Here’s how dogs are able to follow human gaze

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Washington | Published: June 13, 2015 4:57:23 PM

Gaze following to distant space may be a basic response found in many taxa, but dogs may present a special case as they are able to follow human gaze to objects such as food or toys, but not for the comparatively simpler task of following gaze into distant space.

Gaze following to distant space may be a basic response found in many taxa, but dogs may present a special case as they are able to follow human gaze to objects such as food or toys, but not for the comparatively simpler task of following gaze into distant space.

Two possible reasons were offered to explain this phenomenon: One reason could be habituation. Dogs lose their innate gaze following response as they age, as they are frequently exposed to human gaze cues over their lifespan and slowly stop responding to them.

Another reason could be formal training such as obedience, agility, and trick training may interfere with the dogs’ response to gaze cues, since dogs are usually trained to look at the owner, to wait for commands and ignore distractions.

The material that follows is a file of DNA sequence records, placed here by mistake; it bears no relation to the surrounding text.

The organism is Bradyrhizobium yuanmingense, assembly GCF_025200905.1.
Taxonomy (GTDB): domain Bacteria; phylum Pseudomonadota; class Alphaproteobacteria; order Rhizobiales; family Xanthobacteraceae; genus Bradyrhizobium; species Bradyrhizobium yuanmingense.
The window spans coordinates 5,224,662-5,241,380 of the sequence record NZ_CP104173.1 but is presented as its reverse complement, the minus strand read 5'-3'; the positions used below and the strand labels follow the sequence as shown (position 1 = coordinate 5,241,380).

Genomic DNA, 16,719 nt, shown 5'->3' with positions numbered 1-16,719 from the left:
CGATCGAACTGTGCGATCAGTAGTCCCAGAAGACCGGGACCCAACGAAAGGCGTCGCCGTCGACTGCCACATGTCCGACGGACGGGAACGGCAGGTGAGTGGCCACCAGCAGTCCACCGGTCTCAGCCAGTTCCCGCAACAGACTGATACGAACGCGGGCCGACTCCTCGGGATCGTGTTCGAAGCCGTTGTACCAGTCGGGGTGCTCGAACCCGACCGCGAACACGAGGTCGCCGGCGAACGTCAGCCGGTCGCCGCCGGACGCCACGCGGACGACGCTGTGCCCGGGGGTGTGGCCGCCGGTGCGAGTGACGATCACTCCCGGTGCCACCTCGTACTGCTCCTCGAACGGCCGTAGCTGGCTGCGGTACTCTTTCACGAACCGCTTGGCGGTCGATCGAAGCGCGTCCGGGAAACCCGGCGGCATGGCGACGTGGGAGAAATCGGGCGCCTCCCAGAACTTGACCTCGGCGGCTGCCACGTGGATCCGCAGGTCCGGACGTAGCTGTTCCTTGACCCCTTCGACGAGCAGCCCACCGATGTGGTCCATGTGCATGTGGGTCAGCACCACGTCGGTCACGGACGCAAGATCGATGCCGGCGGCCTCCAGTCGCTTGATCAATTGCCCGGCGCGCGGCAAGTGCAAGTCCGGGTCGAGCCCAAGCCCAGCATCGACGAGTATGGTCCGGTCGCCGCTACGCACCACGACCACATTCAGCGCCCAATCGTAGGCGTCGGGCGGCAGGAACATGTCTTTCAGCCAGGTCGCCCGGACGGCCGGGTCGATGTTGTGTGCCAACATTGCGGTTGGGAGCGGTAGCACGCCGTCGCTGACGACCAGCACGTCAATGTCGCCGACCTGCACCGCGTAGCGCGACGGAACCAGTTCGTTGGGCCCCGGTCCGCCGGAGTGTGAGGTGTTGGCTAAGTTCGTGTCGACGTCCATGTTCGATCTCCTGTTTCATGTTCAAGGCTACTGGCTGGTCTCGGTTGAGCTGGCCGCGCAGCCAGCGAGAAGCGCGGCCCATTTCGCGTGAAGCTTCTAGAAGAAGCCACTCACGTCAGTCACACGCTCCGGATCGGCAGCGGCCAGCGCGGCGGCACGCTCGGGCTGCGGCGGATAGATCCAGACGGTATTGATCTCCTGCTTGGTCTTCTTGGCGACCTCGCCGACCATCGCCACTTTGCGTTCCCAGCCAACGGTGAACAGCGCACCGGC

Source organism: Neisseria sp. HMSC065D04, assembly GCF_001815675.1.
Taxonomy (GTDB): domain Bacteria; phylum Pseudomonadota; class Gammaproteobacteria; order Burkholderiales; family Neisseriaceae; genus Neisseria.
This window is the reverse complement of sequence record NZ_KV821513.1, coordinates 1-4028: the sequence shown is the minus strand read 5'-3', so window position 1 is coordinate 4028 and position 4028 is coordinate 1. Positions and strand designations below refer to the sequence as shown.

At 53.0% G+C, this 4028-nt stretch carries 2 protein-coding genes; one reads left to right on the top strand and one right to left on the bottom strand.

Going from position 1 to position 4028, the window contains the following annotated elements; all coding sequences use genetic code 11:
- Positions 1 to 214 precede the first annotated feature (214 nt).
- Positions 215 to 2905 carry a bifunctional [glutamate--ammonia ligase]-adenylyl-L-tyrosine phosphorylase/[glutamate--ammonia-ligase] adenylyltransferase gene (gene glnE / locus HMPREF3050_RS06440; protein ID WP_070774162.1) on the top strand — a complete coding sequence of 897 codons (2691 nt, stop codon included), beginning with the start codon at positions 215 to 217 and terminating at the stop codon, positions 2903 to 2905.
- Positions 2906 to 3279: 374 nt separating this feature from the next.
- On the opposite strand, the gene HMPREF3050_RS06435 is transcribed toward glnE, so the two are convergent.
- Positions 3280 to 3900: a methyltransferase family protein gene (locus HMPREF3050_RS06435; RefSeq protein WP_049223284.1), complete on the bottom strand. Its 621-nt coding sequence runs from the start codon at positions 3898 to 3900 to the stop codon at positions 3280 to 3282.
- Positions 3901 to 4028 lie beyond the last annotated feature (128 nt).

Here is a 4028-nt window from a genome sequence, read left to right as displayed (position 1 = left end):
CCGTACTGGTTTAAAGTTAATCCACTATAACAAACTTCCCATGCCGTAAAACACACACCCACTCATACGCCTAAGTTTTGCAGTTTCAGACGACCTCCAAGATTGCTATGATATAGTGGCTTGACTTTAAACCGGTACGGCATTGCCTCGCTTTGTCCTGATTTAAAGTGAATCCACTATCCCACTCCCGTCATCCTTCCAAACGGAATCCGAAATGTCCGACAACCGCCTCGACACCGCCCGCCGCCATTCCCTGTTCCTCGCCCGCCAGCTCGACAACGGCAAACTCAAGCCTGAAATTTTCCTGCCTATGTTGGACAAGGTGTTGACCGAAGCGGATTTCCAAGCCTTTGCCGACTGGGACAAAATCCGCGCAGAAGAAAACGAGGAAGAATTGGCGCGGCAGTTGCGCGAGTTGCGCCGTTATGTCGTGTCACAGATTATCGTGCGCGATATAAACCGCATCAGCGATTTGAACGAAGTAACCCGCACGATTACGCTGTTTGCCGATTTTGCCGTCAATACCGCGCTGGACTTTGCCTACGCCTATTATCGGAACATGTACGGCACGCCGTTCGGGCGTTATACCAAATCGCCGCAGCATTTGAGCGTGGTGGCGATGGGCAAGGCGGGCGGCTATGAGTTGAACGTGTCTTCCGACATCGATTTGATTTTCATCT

Lead author Lisa Wallis and her colleagues at the Vetmeduni Vienna found that dogs which had a higher amount of formal training over their lifespan showed a lower gaze following response compared to dogs with little or no training.

Similarly, short-term training also decreased dogs’ gaze following response and increased gaze to the human face.

The authors conclude that formal training had a stronger influence than aging or habituation on dogs’ gaze following response. This may explain why previous studies have failed to find a gaze following response when cues to distant space are used, and why in comparison to other species dogs perform relatively poorly in this task.

The study is published in Animal Behaviour.

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